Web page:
As a visibly Jewish singer whose Judaism-themed reggae and rap songs have found their way into mainstream radio rotation, Matisyahu has become something of a bellwether for American Jewish acceptance in popular culture. It is no secret that this is a fraught place to be, especially since Oct. 7. Yet in talking to Matisyahu, it doesn’t take long for some optimism to appear.

One point the singer made in our interview this week was that the difficult position American Jews are in now is evidence, at the very least, that they care enough to be pained by the choices society wants to force on them: “If there are so few Jews that really want to stand up for Israel and believe in Israel, understand the history, know their connection to that place, then it seems like there wouldn’t be the crisis that we’re having right now.”

That crisis is most clearly seen in the swirling controversies around Matisyahu’s own performances. Last month, back to back shows were canceled in Sante Fe and Tucson, ostensibly over security concerns but in reality over staff boycotts. Then two weeks ago the House of Blues in Chicago became the third venue to cancel a show of his. Matisyahu isn’t Israeli, he is American born and raised. So there is no euphemism or flimsy excuse available to the protesters who have followed his tour.

Tonight Matisyahu will play Washington’s famed 9:30 Club. Then after shows in Philadelphia and Brooklyn—and a bar mitzvah party for his son—Matisyahu will finish up the tour, appropriately, in Israel.

“Israel’s always been a very powerful place for me, a very deep part of my story and my journey and Judaism as well,” Matisyahu told me. “That’s why I say I feel very blessed to feel really strong in knowing what the right thing is and who I am. And in my life, I haven’t always felt that about everything. There’s always been lots of questions and murkiness. But on this particular topic, I feel very, very clear about it.”

Yet many American Jews, he said, don’t find the choice as clear. I asked Matisyahu if that was something his fans specifically sought out at his shows, a jolt of inspiration or strength. “Absolutely,” he said. “And not every fan or every person that comes to a Matis show feels that way. But I would say my fans are very unique and very special, Jews and non-Jews alike, that they feel very strong in what they believe and in their support for me as well. So that’s been powerful to watch that and to get that energy from the fans and feel that strength from people.”

Matisyahu is no stranger to this particular controversy. In 2015, he was dropped from a Spanish music festival’s lineup for failing to “clearly declare himself regarding the war” in Israel and the Palestinian territories, according to the organizers. After a backlash, the festival apologized for caving to the pressure from local BDS activists and reinvited him. The whole incident showed not only BDS’s anti-Semitic agenda—trying to force an American Jew to denounce Israeli Jews or lose gigs—but how readily much of the music industry cowers before BDS activists. Nine years later, this phenomenon has come roaring into the U.S., but without the apologies or re-invitations.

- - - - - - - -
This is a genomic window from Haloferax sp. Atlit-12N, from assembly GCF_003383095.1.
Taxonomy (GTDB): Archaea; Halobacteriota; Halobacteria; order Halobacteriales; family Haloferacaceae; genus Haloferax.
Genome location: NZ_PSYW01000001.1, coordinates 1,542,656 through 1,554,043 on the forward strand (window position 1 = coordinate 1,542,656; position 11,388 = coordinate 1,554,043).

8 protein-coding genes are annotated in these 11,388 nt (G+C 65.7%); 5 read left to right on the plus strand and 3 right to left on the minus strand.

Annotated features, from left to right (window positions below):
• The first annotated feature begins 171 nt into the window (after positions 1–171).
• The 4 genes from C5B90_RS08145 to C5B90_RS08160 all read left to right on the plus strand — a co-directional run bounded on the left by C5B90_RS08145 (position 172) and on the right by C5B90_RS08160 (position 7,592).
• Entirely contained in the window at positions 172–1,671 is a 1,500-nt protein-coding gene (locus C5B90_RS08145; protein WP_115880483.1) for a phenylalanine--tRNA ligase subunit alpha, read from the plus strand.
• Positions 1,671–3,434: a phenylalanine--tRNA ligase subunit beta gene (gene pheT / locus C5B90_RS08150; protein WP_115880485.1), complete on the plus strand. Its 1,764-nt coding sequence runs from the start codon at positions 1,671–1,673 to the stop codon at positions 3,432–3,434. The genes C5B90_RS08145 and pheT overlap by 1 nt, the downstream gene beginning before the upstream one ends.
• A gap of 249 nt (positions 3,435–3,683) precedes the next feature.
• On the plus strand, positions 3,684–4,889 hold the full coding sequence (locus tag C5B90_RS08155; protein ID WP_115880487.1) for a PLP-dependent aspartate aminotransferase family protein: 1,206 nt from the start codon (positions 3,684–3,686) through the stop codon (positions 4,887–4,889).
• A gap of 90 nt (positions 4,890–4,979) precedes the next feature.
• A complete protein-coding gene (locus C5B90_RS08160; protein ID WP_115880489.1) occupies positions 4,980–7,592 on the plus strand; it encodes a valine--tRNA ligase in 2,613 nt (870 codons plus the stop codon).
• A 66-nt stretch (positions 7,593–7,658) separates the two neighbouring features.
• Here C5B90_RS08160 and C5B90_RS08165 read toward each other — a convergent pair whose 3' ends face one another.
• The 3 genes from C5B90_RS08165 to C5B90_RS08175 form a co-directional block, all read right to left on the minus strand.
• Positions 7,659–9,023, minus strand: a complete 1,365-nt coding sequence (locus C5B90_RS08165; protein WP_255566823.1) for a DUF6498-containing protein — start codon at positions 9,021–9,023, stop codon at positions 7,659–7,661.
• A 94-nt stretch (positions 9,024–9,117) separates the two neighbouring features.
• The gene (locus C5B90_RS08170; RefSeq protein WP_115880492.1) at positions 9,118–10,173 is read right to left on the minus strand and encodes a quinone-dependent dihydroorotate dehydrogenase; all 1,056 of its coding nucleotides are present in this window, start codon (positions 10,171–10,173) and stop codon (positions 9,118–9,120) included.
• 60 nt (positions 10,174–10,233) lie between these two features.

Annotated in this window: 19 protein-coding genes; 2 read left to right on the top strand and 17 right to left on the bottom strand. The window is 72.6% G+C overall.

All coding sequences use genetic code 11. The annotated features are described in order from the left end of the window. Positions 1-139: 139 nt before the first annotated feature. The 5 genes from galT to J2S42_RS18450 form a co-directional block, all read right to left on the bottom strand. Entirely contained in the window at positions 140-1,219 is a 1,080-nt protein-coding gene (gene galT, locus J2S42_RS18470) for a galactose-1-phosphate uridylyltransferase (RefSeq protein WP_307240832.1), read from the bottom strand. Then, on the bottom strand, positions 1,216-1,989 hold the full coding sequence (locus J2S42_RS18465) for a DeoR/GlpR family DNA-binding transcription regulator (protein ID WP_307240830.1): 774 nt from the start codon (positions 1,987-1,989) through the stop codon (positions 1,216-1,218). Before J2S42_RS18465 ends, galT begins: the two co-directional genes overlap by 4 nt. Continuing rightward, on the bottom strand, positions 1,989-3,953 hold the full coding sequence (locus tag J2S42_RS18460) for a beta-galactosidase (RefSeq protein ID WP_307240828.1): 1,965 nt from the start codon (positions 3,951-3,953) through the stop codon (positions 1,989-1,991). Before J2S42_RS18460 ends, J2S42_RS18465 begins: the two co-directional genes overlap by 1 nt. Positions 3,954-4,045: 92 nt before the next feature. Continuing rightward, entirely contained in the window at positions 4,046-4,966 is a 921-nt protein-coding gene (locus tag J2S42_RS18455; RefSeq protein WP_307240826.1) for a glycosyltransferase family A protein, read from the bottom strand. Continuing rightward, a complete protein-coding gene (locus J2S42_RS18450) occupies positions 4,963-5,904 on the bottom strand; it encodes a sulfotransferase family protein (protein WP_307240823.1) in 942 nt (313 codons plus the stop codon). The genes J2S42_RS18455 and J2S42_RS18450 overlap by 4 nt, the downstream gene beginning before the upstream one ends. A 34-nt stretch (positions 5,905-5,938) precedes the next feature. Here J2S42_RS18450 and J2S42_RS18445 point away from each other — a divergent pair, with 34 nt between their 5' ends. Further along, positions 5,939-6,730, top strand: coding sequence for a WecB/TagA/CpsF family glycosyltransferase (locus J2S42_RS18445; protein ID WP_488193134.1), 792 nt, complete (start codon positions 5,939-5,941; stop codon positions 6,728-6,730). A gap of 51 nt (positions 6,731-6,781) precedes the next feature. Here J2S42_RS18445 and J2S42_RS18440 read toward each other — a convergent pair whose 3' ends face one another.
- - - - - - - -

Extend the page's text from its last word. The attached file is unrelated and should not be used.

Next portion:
It’s all a bit darkly ironic. One of Matisyahu’s biggest hits, and his most-played song on Spotify, is “One Day”—an antiwar track about coexistence. In it, he sings: “All my life, I’ve been waiting for/ I’ve been prayin’ for, for the people to say/ That we don’t wanna fight no more/ There’ll be no more wars, and our children will play…”

The message Matisyahu delivers on stage contrasts sharply with that of the demonstrators outside. Coexistence has fallen into extreme disfavor in so-called “anti-Zionist” protest culture. Genocidal chants like “From the river to the sea, Palestine will be free” are commonly heard; calls for “resistance by any means necessary” speak for the larger pro-Hamas masses that come out in major cities and demand Israel lay down its arms.

On campus, Jewish students are assaulted and routinely harassed, Jewish speakers canceled and occasionally chased out of the venue by violent mobs. Shops and bars have tried to ban “Zionist” customers. Jewish writers have had events canceled. A sudden jettisoning of all pretense has meant all Jews are open targets of discriminatory policies.

“It’s a very dark time and it feels like it’s a very violent time and a time when people are taking sides,” Matisyahu says.

Still, he has never felt that he or his fans have been put in physical danger at any of the shows. “We have a lot of support and a lot of people on our side, but there’s definitely opposition and we’re not afraid of it, and we’ll welcome it when we come up against it.”

At the outset of the tour, Matisyahu visited the kibbutzim in the Gaza envelope that had been devastated by Hamas’s attacks on Oct. 7, as well as the site of the Nova music festival where hundreds were killed and dozens more taken hostage that day. He also met with survivors of the massacre. It fueled him and gave even more meaning to the songs he performed. The fans, he says, picked up on that energy, too.

For Matisyahu, and no doubt for many of his fans, “everything kind of changed” on Oct. 7. And despite the growing sense of unease many American Jews feel in the wake of the attacks, and the hostility they are met with in unfamiliar places, Matisyahu’s message remains one of resolve: “Some people obviously struggle with it, but there’s some very special Jews out there and people who are fighters and have a lot of light and a lot of talent. It gives all these people an opportunity to come together and work towards a common goal. And that is a very, very powerful thing when the Jewish people come together and work towards something like that. So I feel like there is some hope and I don’t want people to just feel lost out there.”

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